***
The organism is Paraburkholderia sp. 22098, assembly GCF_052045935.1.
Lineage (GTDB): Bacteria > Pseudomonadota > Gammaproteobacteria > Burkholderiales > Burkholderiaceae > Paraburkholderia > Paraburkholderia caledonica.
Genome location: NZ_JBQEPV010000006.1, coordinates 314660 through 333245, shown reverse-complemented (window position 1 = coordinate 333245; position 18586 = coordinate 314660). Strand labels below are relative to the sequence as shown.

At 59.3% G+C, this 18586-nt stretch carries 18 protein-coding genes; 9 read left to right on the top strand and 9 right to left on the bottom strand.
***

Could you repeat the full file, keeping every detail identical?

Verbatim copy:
The organism is Paraburkholderia sp. 22098, assembly GCF_052045935.1.
Lineage (GTDB): Bacteria > Pseudomonadota > Gammaproteobacteria > Burkholderiales > Burkholderiaceae > Paraburkholderia > Paraburkholderia caledonica.
Genome location: NZ_JBQEPV010000006.1, coordinates 314660 through 333245, shown reverse-complemented (window position 1 = coordinate 333245; position 18586 = coordinate 314660). Strand labels below are relative to the sequence as shown.

At 59.3% G+C, this 18586-nt stretch carries 18 protein-coding genes; 9 read left to right on the top strand and 9 right to left on the bottom strand.